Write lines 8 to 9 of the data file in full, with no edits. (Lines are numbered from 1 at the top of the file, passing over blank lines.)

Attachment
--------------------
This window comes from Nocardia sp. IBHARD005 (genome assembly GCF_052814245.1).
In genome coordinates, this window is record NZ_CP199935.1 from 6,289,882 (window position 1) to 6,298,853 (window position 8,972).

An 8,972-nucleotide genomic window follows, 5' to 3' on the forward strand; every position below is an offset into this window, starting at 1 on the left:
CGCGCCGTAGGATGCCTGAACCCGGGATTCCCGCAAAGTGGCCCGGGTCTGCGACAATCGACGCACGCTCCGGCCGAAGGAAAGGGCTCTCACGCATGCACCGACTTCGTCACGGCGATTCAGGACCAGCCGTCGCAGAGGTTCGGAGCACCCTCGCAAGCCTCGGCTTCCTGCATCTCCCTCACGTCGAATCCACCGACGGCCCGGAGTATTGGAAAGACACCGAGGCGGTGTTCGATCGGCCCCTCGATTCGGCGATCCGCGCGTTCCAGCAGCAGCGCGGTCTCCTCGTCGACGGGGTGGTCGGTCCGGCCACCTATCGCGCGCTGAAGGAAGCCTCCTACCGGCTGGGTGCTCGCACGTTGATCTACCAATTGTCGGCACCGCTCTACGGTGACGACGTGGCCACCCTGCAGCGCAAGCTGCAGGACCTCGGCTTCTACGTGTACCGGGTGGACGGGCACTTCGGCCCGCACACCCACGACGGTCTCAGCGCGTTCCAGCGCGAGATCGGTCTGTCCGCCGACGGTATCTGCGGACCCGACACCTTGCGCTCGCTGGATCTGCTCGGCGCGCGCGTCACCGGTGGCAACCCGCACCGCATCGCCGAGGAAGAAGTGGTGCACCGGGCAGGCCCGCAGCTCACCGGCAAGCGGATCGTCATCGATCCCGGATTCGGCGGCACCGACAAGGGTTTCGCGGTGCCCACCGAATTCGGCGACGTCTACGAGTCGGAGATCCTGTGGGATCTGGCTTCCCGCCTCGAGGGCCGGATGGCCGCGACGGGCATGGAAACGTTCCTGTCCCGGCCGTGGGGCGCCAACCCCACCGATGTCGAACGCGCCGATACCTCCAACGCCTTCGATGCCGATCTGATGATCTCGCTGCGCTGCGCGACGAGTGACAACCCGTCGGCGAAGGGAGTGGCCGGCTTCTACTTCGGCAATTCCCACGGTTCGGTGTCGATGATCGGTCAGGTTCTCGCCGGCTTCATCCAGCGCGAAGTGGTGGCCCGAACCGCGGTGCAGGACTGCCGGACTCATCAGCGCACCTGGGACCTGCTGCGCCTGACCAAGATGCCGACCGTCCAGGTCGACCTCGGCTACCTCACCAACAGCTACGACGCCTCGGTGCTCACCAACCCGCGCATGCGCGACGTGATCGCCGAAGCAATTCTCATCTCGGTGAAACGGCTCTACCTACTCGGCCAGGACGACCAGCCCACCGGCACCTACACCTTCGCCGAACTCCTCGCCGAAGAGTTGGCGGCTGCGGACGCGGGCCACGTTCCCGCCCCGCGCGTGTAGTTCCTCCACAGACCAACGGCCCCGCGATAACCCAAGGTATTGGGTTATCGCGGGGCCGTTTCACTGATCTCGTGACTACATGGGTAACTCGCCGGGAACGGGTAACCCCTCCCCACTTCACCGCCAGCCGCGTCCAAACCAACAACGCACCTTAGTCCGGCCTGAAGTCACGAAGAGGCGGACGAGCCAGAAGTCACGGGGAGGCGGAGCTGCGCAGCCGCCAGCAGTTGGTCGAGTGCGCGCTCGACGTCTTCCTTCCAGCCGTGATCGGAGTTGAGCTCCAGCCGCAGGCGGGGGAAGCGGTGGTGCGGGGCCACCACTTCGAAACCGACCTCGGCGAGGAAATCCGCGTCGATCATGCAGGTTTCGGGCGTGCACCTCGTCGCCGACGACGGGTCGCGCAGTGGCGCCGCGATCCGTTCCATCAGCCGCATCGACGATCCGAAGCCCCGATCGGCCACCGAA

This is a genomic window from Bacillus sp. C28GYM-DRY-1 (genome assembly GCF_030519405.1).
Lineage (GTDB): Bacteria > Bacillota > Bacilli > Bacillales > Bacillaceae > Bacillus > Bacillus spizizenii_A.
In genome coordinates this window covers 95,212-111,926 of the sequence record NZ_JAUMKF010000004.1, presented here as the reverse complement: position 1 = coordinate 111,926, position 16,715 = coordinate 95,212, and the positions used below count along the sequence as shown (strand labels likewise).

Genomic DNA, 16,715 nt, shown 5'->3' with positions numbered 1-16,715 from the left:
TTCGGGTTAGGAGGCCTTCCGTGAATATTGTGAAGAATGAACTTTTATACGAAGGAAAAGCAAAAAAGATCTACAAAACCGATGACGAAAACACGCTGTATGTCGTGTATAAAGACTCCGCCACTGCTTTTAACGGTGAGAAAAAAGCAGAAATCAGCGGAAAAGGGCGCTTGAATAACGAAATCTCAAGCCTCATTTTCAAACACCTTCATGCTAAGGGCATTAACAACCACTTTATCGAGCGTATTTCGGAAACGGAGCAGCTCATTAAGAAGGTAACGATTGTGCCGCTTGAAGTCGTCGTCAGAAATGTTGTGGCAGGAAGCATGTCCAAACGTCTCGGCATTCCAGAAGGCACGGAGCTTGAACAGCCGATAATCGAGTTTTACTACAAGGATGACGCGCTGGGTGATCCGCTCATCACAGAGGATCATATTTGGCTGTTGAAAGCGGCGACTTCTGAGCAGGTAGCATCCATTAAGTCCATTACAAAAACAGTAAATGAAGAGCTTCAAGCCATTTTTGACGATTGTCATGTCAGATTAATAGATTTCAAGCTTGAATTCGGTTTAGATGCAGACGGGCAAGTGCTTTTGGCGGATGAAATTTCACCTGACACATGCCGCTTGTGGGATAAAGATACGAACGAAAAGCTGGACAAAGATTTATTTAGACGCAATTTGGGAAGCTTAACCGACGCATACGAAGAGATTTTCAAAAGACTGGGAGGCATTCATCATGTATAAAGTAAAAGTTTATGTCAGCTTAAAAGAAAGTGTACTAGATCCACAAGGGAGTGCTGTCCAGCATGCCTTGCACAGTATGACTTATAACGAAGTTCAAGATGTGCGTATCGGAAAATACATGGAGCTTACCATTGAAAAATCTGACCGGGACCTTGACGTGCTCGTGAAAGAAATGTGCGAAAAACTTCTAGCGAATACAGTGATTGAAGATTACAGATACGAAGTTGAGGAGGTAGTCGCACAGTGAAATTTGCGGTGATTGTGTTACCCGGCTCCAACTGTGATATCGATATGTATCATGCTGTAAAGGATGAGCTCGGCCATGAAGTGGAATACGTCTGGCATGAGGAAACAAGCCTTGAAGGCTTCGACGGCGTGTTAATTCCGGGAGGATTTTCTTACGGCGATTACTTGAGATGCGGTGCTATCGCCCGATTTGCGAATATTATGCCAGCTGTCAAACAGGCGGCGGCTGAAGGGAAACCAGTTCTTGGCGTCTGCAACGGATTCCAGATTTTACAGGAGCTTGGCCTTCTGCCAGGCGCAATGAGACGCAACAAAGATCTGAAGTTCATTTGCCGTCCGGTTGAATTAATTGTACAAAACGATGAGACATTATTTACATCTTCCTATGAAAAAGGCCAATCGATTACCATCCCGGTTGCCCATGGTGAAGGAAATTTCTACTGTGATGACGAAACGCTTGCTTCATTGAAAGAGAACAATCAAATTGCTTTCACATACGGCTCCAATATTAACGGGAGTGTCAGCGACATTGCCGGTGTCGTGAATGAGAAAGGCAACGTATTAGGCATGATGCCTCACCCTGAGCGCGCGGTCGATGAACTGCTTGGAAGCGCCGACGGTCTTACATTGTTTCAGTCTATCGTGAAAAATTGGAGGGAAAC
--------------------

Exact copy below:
Genomic DNA, 16,715 nt, shown 5'->3' with positions numbered 1-16,715 from the left:
TTCGGGTTAGGAGGCCTTCCGTGAATATTGTGAAGAATGAACTTTTATACGAAGGAAAAGCAAAAAAGATCTACAAAACCGATGACGAAAACACGCTGTATGTCGTGTATAAAGACTCCGCCACTGCTTTTAACGGTGAGAAAAAAGCAGAAATCAGCGGAAAAGGGCGCTTGAATAACGAAATCTCAAGCCTCATTTTCAAACACCTTCATGCTAAGGGCATTAACAACCACTTTATCGAGCGTATTTCGGAAACGGAGCAGCTCATTAAGAAGGTAACGATTGTGCCGCTTGAAGTCGTCGTCAGAAATGTTGTGGCAGGAAGCATGTCCAAACGTCTCGGCATTCCAGAAGGCACGGAGCTTGAACAGCCGATAATCGAGTTTTACTACAAGGATGACGCGCTGGGTGATCCGCTCATCACAGAGGATCATATTTGGCTGTTGAAAGCGGCGACTTCTGAGCAGGTAGCATCCATTAAGTCCATTACAAAAACAGTAAATGAAGAGCTTCAAGCCATTTTTGACGATTGTCATGTCAGATTAATAGATTTCAAGCTTGAATTCGGTTTAGATGCAGACGGGCAAGTGCTTTTGGCGGATGAAATTTCACCTGACACATGCCGCTTGTGGGATAAAGATACGAACGAAAAGCTGGACAAAGATTTATTTAGACGCAATTTGGGAAGCTTAACCGACGCATACGAAGAGATTTTCAAAAGACTGGGAGGCATTCATCATGTATAAAGTAAAAGTTTATGTCAGCTTAAAAGAAAGTGTACTAGATCCACAAGGGAGTGCTGTCCAGCATGCCTTGCACAGTATGACTTATAACGAAGTTCAAGATGTGCGTATCGGAAAATACATGGAGCTTACCATTGAAAAATCTGACCGGGACCTTGACGTGCTCGTGAAAGAAATGTGCGAAAAACTTCTAGCGAATACAGTGATTGAAGATTACAGATACGAAGTTGAGGAGGTAGTCGCACAGTGAAATTTGCGGTGATTGTGTTACCCGGCTCCAACTGTGATATCGATATGTATCATGCTGTAAAGGATGAGCTCGGCCATGAAGTGGAATACGTCTGGCATGAGGAAACAAGCCTTGAAGGCTTCGACGGCGTGTTAATTCCGGGAGGATTTTCTTACGGCGATTACTTGAGATGCGGTGCTATCGCCCGATTTGCGAATATTATGCCAGCTGTCAAACAGGCGGCGGCTGAAGGGAAACCAGTTCTTGGCGTCTGCAACGGATTCCAGATTTTACAGGAGCTTGGCCTTCTGCCAGGCGCAATGAGACGCAACAAAGATCTGAAGTTCATTTGCCGTCCGGTTGAATTAATTGTACAAAACGATGAGACATTATTTACATCTTCCTATGAAAAAGGCCAATCGATTACCATCCCGGTTGCCCATGGTGAAGGAAATTTCTACTGTGATGACGAAACGCTTGCTTCATTGAAAGAGAACAATCAAATTGCTTTCACATACGGCTCCAATATTAACGGGAGTGTCAGCGACATTGCCGGTGTCGTGAATGAGAAAGGCAACGTATTAGGCATGATGCCTCACCCTGAGCGCGCGGTCGATGAACTGCTTGGAAGCGCCGACGGTCTTACATTGTTTCAGTCTATCGTGAAAAATTGGAGGGAAAC